Wednesday, January 20, 2010

Why Google Will Blink First in its Staredown with China...

Over the past two weeks the battle between Google and China has been chronicled all over the place. Today, Thomas Friedman, writing an op-ed in the NY Times, takes the cake for gross over-exaggeration of Google's power and influence.

Google discovered in December that it was the victim of cyberattacks by hackers within the Chinese government. They were mad as hell and weren't going to take it anymore (despite previously being totally ok with government censorship policies). In a must-read statement, the Official Google Blog posted the following...

These attacks and the surveillance they have uncovered -- combined with the attempts over the past year to further limit free speech on the web -- have led us to conclude that we should review the feasibility of our business operations in China. We have decided we are no longer willing to continue censoring our results on Google.cn, and so over the next few weeks we will be discussing with the Chinese government the basis on which we could operate an unfiltered search engine within the law, if at all. We recognize that this may well mean having to shut down Google.cn, and potentially our offices in China.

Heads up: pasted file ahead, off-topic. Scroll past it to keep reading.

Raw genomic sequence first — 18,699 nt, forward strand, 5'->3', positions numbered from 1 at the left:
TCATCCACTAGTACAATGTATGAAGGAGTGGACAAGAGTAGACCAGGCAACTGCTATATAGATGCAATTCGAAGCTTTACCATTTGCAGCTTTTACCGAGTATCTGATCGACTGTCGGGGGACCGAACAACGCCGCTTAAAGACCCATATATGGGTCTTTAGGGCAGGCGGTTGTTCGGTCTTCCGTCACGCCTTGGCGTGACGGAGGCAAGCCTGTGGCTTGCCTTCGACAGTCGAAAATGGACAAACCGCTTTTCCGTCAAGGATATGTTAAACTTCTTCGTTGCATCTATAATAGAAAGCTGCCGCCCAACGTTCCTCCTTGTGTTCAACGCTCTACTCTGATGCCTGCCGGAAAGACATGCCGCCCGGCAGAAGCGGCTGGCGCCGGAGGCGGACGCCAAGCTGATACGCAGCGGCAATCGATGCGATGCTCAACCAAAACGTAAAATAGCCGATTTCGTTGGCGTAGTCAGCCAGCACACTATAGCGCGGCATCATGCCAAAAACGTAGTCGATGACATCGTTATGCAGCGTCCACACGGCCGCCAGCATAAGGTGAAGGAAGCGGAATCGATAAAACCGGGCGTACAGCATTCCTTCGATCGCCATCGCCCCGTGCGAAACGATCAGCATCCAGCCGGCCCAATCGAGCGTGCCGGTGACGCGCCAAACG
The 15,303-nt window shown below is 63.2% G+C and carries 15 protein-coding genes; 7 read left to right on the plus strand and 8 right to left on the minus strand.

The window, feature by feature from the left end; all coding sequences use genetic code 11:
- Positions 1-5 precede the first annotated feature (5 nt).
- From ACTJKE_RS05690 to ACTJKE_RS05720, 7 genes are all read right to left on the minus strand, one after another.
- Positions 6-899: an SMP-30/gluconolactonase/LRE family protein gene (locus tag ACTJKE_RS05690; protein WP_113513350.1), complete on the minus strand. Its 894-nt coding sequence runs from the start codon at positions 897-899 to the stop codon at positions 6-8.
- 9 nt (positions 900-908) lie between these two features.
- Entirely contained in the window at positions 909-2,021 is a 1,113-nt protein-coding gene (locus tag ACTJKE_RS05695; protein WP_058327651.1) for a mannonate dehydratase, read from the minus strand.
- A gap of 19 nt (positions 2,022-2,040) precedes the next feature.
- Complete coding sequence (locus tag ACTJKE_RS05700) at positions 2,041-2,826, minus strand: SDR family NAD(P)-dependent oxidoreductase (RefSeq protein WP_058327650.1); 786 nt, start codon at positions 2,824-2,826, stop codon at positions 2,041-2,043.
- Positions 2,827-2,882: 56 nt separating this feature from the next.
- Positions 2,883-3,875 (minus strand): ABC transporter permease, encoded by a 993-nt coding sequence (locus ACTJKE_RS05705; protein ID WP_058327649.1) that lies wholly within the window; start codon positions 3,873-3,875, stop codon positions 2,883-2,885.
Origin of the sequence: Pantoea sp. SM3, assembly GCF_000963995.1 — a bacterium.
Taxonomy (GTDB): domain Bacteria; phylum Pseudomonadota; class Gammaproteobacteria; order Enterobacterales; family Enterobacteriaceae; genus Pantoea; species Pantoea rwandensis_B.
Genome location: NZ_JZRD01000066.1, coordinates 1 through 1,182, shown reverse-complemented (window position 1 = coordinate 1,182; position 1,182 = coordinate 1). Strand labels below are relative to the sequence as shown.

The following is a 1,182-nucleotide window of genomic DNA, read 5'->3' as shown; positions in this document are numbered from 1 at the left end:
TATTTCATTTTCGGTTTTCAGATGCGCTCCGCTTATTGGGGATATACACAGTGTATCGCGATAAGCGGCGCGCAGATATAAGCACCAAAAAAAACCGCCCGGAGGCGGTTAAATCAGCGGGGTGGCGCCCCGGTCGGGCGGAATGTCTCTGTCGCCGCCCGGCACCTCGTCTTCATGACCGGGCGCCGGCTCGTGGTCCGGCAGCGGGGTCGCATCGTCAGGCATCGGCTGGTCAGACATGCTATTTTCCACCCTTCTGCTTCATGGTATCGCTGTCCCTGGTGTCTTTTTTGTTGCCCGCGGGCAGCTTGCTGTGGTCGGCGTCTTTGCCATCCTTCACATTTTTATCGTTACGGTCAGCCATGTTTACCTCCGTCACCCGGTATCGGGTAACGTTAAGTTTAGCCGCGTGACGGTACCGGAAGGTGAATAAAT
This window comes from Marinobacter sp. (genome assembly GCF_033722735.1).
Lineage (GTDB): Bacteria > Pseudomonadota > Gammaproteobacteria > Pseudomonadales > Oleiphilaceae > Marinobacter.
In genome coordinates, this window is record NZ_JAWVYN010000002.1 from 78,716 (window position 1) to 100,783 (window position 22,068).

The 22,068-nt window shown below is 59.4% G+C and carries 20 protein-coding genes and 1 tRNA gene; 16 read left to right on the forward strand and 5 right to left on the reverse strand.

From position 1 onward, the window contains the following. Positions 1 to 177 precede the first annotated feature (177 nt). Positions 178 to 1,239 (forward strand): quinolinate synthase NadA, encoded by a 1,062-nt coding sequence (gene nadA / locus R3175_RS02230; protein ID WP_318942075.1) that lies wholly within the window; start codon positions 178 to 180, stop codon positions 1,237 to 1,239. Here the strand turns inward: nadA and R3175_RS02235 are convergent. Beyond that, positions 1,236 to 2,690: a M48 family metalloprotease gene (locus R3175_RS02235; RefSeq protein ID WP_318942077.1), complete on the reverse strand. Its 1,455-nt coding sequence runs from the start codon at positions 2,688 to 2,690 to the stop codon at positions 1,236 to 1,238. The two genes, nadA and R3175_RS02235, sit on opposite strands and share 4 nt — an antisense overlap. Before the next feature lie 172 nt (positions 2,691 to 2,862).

Some commentators saw the threat as heroic. Others as business suicide.

It's high noon. Will Google shut down its business operations in China, or will the Chinese government start lifting its censorship policies?

My money's on China not changing a thing. It'll either say sayonara to Google, or Google will simply retract its bluff. I completely agree with the Silicon Alley Insider's assessment...

Google may have taken its stand and its threat a few words too far. We still think the situation will likely be resolved through a back-room compromise, with both parties declaring victory and Google staying. But Google's black or white approach -- stop censoring or we leave -- has left it with less wiggle room than it would otherwise have had. A more flexible approach might have been wiser.


So let's get back to Thomas Friedman. The globalization guru argues that China's crucial entrepreneurial sector relies on high-value business and information flows. "Network China", he says, cannot survive without having unfettered access to these flows...